UN is ‘under siege’ in Trump era, deputy leader claims

Amina Mohammed calls for the body to highlight its successes ahead of Dublin visit

File image of Amina Mohammed at Iveagh House, Dublin. Photograph: Conor Healy Photography

File image of Amina Mohammed at Iveagh House, Dublin. Photograph: Conor Healy Photography

 

The United Nations is “under siege” due to the retreat from multilateralism in the era of Donald Trump and must speak more about its successes, its deputy secretary general Amina Mohammed has said.

She was speaking in an interview ahead of a visit to Dublin to speak at a conference today.

She said the pressure on the UN from a shift to isolationism “has given us great concern” and the 193-nation representative body based in New York has had “to find a different narrative in our response to that”.

This has meant showing the UN can deal with reforms and “being more fit for purpose”, with new plans including the Sustainable Development Goals, the ambitious targets aimed at tackling poverty and hunger by 2030, the Paris climate change agreement and the Addis Ababa deal in 2015 to fund international development.

“It is difficult. Every year we have changes in leadership and government around the world of which the UN is made up of, and we have to continue to communicate the values of multilateralism, the positive side of some of the responses that have been a success,” she said.

The deputy to UN secretary general António Guterres is visiting Dublin to speak at a conference marking the 50th anniversary of humanitarian agency Concern.

Other speakers at the conference, entitled Resurgence of Humanity: Breaking the Cycle of Conflict, Hunger and Human Suffering, include President Michael D Higgins and former US president Bill Clinton.

On the US decision last week to cut funding to the UN’s programme for Palestinian refugees, Ms Mohammed said that the UN would “continue to listen to their concerns” and hoped the Trump administration would acknowledge the importance of humanitarian work in saving lives and giving hope for peaceful solutions.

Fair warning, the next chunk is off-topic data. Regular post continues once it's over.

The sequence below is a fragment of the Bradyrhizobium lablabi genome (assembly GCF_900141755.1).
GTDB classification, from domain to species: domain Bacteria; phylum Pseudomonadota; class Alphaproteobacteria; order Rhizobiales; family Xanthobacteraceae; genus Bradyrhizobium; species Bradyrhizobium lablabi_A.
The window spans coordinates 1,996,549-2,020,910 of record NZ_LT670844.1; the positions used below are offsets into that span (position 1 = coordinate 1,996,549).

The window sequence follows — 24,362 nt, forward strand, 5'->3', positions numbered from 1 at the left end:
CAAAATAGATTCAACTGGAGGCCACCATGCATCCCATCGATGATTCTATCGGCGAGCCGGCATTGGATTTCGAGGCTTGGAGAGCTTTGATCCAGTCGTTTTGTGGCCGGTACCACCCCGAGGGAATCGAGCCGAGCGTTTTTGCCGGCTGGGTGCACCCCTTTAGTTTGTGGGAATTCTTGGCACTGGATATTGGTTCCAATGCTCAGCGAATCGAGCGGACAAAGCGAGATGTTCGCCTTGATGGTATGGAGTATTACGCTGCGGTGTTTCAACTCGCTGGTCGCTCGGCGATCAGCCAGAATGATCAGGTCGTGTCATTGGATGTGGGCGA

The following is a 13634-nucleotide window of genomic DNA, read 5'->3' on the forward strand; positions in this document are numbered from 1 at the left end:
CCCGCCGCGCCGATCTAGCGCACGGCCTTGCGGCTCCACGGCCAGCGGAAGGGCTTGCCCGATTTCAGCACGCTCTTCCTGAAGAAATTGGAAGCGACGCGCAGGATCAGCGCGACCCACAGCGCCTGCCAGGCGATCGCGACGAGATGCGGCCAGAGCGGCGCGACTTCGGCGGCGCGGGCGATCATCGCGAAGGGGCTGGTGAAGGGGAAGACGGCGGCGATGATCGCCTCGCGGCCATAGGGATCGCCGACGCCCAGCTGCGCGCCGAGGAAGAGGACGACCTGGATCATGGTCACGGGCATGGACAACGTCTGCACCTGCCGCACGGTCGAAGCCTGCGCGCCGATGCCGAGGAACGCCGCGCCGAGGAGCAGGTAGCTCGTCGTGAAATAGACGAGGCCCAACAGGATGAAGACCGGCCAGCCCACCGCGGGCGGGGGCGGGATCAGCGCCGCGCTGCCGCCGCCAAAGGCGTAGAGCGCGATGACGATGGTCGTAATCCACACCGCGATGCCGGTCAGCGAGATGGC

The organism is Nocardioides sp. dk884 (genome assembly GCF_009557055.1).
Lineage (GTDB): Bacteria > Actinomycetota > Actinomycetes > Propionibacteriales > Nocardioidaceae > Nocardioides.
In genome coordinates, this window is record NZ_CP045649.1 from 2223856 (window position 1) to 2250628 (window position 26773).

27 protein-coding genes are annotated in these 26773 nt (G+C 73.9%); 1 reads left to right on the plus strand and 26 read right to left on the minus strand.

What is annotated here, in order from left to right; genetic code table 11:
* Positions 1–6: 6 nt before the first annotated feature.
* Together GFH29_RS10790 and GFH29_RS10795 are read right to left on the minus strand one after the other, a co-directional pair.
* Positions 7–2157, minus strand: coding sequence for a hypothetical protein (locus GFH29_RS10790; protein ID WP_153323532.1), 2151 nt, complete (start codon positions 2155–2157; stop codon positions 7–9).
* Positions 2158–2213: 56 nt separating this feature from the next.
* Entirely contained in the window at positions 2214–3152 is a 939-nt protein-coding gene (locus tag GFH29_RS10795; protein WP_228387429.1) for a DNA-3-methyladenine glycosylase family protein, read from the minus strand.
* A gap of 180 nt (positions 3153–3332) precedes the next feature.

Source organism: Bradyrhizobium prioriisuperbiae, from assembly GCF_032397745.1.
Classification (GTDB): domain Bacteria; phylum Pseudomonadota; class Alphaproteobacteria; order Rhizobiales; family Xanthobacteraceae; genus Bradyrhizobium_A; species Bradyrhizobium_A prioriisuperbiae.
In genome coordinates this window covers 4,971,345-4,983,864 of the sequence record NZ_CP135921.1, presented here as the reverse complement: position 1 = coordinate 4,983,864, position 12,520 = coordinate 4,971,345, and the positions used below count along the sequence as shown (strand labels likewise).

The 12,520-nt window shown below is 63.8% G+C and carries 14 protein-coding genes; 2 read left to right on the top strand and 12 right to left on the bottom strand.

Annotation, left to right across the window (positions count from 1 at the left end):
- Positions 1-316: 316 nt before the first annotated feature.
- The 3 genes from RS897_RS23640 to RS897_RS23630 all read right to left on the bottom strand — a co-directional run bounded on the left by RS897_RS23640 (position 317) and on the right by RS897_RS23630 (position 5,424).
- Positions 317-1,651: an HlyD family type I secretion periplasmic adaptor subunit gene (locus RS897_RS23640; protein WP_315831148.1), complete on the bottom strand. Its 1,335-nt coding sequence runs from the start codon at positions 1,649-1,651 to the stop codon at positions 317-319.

Ms Mohammed, a former environment minister in Nigeria, talked up the importance of having small countries as temporary members of the UN Security Council, weeks after the State launched its candidacy for a seat on what is the UN’s most powerful body for its 2021-22 term.

“Some of the smallest countries around our table have the biggest voices when it comes to vulnerabilities and making a point,” she said.

Irish effort

Ireland’s co-facilitating of talks on the Sustainable Development Goals left the country well placed at the UN, she said, as the ambitious plan agreed was “largely to do with the experiences and voices of Ireland”.

“We believe that your voice is strong; your experience and expertise stand you in good stead to ensure that your voice can inform the reforms that we have,” she said.

She praised Ireland’s record on 60 years of UN peacekeeping, saying that the commitment was “commendable and deeply appreciated” and that the UN was trying to do more to prevent conflict, noting that in some cases “we have not had the right investment to sustain peace”.

The 10 temporary Security Council members, in addition to the permanent five – China, France, Russia, the UK and the US, “can play a big role in making sure that those issues and challenges are tabled”, she said.

Ms Mohammed, who has briefed the Security Council on security risks from climate change, was still optimistic of global action to tackle the issue and to keep a global temperature rise this century below 2 degrees Celsius, despite the Trump administration’s decision to withdraw from the Paris agreement.

“Where we see governments step down and away from some of the commitments, you are actually seeing business and civil society step up,” she said.

“So I think the momentum is still there.”

Praising Concern’s work over five decades, Ms Mohammed said that its work “speaks to the values and to the norms that we believe are so key to ensuring human rights and that drive peace and development”.

“Civil society plays a very big role in making sure that we hang together as a humanity and that we remember the voices of the most vulnerable,” she said.